Several nominations made by Gov. Phil Murphy may have some trouble getting through the New Jersey State Senate.
Murphy has nominated Passaic Mayor Hector Lora, Paterson City Council President Ruby Cotton, and East Rutherford Mayor James Casella to the Passaic Valley Sewerage Commission. The governor is filling three vacancies: the seats Scott Heck and David Catuogno, who resigned last month after the Murphy administration threatened to remove them for not living within the PVSC district. The third vacancy was the seat of Kenneth Lucianin, who resigned in March.
Murphy faces some challenges to confirming Lora and Cotton. State law requires commissioners from the same county to be of different parties. Cotton is a Democrat and Lora was twice elected to the Passaic County Board of Freeholders as a Democrat before changing his party registration to unaffiliated last December.
That might be a loophole for Murphy as he looks to appoint two Democrats for the price of one. But that might not fly with Republican State Sen. Kristin Corrado, who has senatorial courtesy over all gubernatorial appointments out of Passaic County. Sources close to Corrado say that the Senator has serious concerns about Murphy’s plan to stack the PVSC and has no plans to sign off on Lora and Cotton. If Corrado holds back her approval on both nominees, it could force Murphy to pull one back.
In 2010, when Gov. Chris Christie and Senate President Steve Sweeney collided over appointments to the New Jersey Supreme Court, Sweeney declined to allow Christie to stack the court with Republicans. Christie argued that Sweeney’s math was wrong because Justice Jaynee LaVecchia was registered as an independent. But Sweeney remained firm in his belief that LaVecchia, a member of Gov. Christine Todd Whitman’s cabinet, was to be counted as a Republican despite her actual voter affiliation.
Casella is a Republican and would balance the other Bergen commissioner, former Democratic freeholder Elizabeth Calabrese. Casella is technically a Sarlocrat, which means he’s a Republican who has pledged his allegiance is to State Sen. Paul Sarlo. All four Bergen Senators, including Republican Gerald Cardinale, will need to sign off on Casella, but that is not expected to be a problem.
The PVSC has been a source of stress for Murphy, who got involved in a contested election for vice chairman and lost. Sarlo had asked the Murphy administration to help Calabrese take Lucianin’s vice chairmanship. Newark Councilman Luis Quintana also wanted the post and Murphy’ authorities unit director, Mary Maples, started calling commissioners on behalf of Calabrese. One of her calls was to Newark Councilwoman Mildred Crump – Maples didn’t realize that Crump and Quintana were friends and allies.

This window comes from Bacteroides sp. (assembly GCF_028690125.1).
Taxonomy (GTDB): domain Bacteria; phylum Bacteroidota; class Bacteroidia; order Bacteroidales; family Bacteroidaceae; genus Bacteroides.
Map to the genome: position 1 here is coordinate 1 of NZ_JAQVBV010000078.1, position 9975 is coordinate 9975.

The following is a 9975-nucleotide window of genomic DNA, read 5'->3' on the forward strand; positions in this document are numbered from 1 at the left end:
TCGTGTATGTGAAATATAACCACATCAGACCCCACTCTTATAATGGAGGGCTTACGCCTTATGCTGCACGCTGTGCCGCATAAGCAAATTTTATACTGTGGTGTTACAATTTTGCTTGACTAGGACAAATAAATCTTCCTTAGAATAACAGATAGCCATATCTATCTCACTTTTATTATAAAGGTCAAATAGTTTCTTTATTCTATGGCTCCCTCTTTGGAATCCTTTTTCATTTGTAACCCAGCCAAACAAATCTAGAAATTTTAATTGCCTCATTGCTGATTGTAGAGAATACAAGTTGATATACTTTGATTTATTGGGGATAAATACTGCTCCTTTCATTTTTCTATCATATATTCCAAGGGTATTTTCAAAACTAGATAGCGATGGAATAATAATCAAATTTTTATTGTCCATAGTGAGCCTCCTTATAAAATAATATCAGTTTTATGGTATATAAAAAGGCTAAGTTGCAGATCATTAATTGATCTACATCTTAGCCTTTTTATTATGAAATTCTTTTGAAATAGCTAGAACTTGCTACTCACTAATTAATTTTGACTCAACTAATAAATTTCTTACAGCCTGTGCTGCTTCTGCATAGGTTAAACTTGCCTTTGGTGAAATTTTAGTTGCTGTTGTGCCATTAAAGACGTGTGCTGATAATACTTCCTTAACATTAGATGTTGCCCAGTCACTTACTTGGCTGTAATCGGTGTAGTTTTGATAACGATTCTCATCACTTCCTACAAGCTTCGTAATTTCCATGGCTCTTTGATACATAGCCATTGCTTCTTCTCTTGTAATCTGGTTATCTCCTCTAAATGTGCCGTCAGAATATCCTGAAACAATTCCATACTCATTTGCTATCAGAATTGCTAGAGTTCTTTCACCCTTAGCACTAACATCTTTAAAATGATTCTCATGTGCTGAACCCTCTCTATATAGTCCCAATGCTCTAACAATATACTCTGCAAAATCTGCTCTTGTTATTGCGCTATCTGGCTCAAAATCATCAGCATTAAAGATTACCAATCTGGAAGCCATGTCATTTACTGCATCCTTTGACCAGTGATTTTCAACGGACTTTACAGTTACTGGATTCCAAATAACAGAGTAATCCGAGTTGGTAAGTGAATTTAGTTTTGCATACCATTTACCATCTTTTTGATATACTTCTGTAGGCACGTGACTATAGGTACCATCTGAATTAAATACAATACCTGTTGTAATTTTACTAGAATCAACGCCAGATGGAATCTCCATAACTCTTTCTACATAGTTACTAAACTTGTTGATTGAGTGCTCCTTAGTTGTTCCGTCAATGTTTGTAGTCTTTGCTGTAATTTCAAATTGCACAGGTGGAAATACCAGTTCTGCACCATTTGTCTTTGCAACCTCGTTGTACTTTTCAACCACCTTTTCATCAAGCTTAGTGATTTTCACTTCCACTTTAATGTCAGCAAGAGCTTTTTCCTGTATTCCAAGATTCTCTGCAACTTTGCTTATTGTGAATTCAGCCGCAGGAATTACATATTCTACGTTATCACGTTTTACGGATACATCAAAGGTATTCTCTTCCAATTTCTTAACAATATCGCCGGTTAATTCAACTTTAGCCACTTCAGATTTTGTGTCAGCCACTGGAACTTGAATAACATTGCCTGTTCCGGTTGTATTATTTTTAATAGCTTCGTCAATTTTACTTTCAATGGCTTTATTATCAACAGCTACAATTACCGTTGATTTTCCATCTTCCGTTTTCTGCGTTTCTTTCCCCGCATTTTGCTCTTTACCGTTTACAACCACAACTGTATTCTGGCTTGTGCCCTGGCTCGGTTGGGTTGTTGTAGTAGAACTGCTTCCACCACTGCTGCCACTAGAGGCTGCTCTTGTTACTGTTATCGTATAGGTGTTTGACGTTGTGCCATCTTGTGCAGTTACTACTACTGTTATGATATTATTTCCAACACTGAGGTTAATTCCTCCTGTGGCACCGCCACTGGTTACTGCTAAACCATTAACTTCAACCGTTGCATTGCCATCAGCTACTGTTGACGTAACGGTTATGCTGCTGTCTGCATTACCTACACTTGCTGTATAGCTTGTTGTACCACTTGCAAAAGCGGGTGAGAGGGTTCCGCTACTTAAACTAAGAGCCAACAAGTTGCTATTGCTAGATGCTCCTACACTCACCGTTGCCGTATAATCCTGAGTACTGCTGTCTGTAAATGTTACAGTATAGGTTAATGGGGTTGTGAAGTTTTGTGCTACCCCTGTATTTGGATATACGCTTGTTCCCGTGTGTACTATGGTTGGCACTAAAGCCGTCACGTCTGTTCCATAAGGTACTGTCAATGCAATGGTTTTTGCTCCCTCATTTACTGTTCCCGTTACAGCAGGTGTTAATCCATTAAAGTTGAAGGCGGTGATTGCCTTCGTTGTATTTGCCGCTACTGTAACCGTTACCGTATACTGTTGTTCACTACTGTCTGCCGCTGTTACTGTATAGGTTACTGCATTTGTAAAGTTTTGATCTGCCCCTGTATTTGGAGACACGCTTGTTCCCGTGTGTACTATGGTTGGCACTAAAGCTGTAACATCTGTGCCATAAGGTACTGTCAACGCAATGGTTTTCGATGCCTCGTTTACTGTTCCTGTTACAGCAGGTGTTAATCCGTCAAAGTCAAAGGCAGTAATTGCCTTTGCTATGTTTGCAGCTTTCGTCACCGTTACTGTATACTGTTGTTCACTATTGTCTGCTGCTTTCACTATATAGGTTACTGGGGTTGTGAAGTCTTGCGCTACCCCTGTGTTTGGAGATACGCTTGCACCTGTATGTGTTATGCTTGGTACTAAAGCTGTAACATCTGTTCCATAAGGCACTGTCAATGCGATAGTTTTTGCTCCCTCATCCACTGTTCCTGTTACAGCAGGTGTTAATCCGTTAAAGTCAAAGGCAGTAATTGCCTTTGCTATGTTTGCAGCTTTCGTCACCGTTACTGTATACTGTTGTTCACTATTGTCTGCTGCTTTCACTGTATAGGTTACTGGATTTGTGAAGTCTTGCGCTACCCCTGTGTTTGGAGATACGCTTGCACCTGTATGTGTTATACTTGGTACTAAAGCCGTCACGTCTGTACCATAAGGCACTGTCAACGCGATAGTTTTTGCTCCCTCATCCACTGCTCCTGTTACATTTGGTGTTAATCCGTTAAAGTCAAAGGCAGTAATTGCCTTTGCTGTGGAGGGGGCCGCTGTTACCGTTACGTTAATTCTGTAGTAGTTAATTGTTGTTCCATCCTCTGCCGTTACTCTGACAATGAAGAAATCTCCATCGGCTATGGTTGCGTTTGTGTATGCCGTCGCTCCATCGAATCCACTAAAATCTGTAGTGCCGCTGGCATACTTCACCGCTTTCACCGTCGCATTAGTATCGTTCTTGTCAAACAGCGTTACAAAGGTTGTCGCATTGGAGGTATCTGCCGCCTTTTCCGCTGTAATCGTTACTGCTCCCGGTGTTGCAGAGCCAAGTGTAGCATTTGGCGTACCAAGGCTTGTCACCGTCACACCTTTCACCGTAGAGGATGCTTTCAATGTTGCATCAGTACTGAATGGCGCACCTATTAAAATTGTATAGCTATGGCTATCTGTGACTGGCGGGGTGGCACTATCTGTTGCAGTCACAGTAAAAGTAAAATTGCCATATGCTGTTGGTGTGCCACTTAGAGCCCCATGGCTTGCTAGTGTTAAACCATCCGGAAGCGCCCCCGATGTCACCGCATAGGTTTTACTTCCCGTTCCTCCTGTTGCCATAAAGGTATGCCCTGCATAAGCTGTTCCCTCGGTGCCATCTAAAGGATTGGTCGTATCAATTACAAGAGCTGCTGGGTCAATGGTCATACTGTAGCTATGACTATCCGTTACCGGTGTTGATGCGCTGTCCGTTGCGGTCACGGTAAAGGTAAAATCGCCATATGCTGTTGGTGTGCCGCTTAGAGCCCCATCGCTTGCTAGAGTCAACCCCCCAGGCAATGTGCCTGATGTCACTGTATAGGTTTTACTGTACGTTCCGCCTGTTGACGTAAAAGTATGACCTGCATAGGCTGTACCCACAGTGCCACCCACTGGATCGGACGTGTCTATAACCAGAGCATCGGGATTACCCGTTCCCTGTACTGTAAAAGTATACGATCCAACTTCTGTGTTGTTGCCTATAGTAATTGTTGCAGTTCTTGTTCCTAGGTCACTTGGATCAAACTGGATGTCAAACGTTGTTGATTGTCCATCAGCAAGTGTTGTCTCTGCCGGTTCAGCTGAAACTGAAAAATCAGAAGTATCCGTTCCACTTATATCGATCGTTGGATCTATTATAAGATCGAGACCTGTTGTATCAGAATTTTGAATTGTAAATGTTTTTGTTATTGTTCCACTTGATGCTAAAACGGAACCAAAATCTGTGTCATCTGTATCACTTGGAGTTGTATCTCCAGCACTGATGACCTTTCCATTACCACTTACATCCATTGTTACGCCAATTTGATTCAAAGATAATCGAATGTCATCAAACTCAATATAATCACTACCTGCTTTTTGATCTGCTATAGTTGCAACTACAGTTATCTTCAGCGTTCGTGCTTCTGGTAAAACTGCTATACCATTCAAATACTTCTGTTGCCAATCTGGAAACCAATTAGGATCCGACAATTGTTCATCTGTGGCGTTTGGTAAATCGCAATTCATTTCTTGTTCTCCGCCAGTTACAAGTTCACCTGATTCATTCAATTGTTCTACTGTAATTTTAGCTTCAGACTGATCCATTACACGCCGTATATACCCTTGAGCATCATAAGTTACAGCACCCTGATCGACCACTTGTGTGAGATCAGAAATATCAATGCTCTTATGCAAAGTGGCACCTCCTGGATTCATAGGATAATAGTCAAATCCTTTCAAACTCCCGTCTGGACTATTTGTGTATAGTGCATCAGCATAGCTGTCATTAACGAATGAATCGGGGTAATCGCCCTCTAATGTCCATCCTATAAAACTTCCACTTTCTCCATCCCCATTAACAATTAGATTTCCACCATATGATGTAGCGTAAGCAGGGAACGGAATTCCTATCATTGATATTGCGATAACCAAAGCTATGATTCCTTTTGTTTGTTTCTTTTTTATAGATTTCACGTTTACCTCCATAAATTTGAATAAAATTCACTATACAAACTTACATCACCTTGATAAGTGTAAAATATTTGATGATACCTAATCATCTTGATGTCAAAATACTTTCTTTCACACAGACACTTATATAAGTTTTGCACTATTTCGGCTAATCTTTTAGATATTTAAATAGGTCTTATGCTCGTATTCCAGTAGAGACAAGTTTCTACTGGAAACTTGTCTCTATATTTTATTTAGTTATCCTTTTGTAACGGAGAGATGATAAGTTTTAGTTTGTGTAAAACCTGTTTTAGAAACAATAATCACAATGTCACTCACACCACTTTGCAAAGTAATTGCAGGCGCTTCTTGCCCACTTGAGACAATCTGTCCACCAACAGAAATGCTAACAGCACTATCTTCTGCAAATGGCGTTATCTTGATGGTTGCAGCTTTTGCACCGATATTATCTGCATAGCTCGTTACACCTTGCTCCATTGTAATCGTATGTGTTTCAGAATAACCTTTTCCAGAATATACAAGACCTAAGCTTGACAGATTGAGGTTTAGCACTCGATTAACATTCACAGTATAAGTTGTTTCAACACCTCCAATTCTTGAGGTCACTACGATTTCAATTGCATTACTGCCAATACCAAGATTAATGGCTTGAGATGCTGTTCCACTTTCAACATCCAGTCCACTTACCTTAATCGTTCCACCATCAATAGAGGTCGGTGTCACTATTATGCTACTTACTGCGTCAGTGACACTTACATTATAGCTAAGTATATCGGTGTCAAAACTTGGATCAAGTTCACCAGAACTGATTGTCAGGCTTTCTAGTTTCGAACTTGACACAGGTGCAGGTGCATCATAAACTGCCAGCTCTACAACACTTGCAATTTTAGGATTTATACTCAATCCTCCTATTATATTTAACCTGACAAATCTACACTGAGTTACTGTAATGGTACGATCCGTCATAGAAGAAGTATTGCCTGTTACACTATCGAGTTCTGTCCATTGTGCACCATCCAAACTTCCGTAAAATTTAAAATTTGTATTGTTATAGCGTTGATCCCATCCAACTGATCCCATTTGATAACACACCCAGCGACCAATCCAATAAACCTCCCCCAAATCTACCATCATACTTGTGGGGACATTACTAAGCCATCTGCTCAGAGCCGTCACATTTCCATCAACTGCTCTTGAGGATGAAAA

The Senate Judiciary Committee will not consider the nomination of Amy Rosen as a Commissioner of the Port Authority of New York and New Jersey until Murphy and Sweeney work out details regarding future Port Authority appointments, according to a source who spoke on the condition of anonymity.
Rosen was appointed to replace the recently-resigned Caren Turner. Two other Port Authority seats are coming up on July 1: Republican Richard Bagger, a former State Senator and Chief of Staff to Christie; and longtime commissioner David Steiner, a major Democratic fundraiser. Sources say that Bagger will not be reappointed, but that Steiner, who is 88, has not yet decided whether he wants another six-year term. (Full disclosure: during my four years at the Port Authority, I viewed Steiner as one of the strongest and most dedicated of the commissioners.)
Complicating matters is that State Sen. Brian Stack believes a commitment was made to him by both Murphy and Sweeney that the next open seat will go to Hudson County – and that Stack will make the recommendation of who gets the appointment. If you know anything about Stack, it’s that he remembers every promise ever made to him. The worst thing Murphy can do is leave Stack with the impression that he didn’t keep his word.
The package that Sweeney has in mind, the source says, is that he, Stack and Murphy will each pick one. Sweeney may give his pick to Senate Majority Leader Loretta Weinberg. Rosen is Murphy’s pick. There’s no word who Stack’s choice will be.
Morris County Republicans have not lost a countywide election in 45 years, and no incumbent countywide official has ever lost a general election. Lately it seems as though embattled County Clerk Ann Grossi is aiming to break that streak. For the second time in as many months, Grossi is headed to court amidst allegations that she doesn’t understand state election law. The first time was in April, when a Republican County Committee candidate challenged her ruling that candidates needed a flat five signatures to get on the ballot. Grossi insisted she was right, even though the other twenty county clerks followed guidelines set forth in the statutes. When she was called out on it, she doubled down and hired a lawyer. A Court Judge ruled that Grossi’s instructions to municipal clerks were illegal and ordered her to change the policy going forward. The latest lawsuit comes from a Democratic county committee candidate from Dover who says Grossi erred in not having bilingual ballots that mirror the bilingual sample ballots. The lawsuits have already become an issue in Grossi’s re-election campaign, as Democrats look to elect their first Morris County Clerk since before the Civil War.